In the third conference of the season, UKIP announce commitments on immigration and tax.
The United Kingdom Independence Party (UKIP) held their annual conference at Doncaster Racecourse, with the largest turnout the party has ever seen. The location was specifically chosen as a consequence of the fact that it was close to Ed Miliband’s safe seat in Doncaster North. Previous to the conference, deputy leader Paul Nuttall stated, ‘This event will represent our firing of the starting pistol for the long general election campaign and will give the lie to any idea that we are only a threat to the Tories’. Discussed policies centred around two main platforms: immigration and taxation
‘The number 1 issue’, according the leader Nigel Farage, is immigration. UKIP outlined plans to leave the European Union, restricting the right of free movement of people travelling between EU countries without visas. In addition, UKIP aims to install an ‘Australian-Styled’ points based immigration system, which would ensure that only the ‘brightest’ come into the country. All foreign workers would provide proof of their medical insurance as a prerequisite to working. UKIP aims to restrict immigration into the UK to around 50,000 per year, resulting in an 80% loss in current immigration numbers. It was also stated that employers would have the right to discriminate against foreign workers in favour of British ones.
UKIP provided an economic plan, would includes an increase in the tax threshold from £10,000 to £13,500, consequentially meaning that no person on the minimum wage would pay tax. A 20% tax would be levied on those earning between £13,500- £44,000, a 35% tax on those earning £44,000- £55,000 and 40% tax on anybody earning above £55,000. The current rate of tax (45% on anything above £150,000) would be scrapped completely. The party insists it could pay for the £12bn shortfall in tax through leaving the European Union, scrapping the HS2 link between London and Birmingham and cutting foreign aid.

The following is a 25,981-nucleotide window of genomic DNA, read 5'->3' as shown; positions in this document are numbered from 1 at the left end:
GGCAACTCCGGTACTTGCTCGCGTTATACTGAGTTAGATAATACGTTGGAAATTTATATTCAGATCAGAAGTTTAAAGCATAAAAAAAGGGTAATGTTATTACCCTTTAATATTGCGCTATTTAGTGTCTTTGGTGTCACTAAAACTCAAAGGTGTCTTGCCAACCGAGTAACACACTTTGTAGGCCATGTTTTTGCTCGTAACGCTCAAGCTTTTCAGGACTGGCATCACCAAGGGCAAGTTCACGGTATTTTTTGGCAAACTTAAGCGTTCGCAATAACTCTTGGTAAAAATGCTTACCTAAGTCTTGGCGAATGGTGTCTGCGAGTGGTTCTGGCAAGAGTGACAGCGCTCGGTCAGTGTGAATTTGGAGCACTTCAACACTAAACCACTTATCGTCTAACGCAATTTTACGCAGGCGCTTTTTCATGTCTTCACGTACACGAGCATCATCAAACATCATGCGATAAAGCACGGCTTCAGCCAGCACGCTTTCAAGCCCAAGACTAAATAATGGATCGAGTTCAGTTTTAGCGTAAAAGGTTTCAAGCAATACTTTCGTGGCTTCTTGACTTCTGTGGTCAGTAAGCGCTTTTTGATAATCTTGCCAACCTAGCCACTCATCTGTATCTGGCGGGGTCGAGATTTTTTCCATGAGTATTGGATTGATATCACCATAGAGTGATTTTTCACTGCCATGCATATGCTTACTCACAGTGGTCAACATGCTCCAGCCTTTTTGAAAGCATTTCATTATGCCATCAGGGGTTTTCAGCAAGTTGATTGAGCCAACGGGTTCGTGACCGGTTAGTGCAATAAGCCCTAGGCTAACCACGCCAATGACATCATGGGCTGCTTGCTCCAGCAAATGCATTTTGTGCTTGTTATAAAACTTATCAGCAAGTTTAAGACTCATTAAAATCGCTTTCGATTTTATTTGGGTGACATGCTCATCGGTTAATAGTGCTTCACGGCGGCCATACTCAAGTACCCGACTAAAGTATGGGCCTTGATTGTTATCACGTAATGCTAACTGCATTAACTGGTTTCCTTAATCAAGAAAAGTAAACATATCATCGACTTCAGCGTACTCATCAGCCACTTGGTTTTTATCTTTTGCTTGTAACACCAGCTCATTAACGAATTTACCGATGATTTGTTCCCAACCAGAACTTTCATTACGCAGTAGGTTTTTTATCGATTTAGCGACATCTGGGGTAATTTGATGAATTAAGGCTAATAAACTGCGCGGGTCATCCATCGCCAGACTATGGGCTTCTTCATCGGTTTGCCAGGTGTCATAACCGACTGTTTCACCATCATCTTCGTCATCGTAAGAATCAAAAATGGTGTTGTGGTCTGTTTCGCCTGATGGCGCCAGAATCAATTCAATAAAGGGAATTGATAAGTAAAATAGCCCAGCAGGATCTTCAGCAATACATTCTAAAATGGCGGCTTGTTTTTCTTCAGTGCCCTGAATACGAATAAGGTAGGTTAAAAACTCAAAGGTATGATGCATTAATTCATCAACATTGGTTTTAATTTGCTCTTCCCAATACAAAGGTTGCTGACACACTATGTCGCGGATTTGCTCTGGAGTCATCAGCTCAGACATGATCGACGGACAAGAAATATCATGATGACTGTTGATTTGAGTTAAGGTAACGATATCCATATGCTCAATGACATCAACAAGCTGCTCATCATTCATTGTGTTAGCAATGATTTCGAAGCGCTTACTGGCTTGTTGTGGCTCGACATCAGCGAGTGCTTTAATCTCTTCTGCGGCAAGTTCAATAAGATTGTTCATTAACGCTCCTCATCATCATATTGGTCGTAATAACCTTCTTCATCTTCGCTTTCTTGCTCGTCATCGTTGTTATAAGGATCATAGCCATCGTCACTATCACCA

During the conference, there were suggestions of raising VAT to 25%. As a result of this, everyday items would become increasingly expensive and this could have a significant effect on students and those on lower incomes. UKIP additionally stated that they were working with UNITE to prevent the Transatlantic Trade and Investment Partnership (TTIP) from occurring between the European Union and the US. This would, as they outlined, result in free trade between the two continents consequently becoming the biggest free trade area in the word.
The conference gave little information about policies affecting students or education. The Young Independence Facebook page states that the party ‘offers a straight talking alternative to the Westminster consensus and provides a voice for young UKIP members inside the Party’.
The conference was the biggest UKIP has ever had, with the highest figures in popularity following the European Elections. On the last day of the conference, Conservative MP for Rochester and Strood, Mark Reckless, announced his decision to leave the Conservative Party (deemed as ‘counter-productive and rather senseless by David Cameron) and to join UKIP. His seat will now face a by-election, in which Mr Reckless will stand as the UKIP candidate. Reckless is the second MP to defect to the anti-EU party.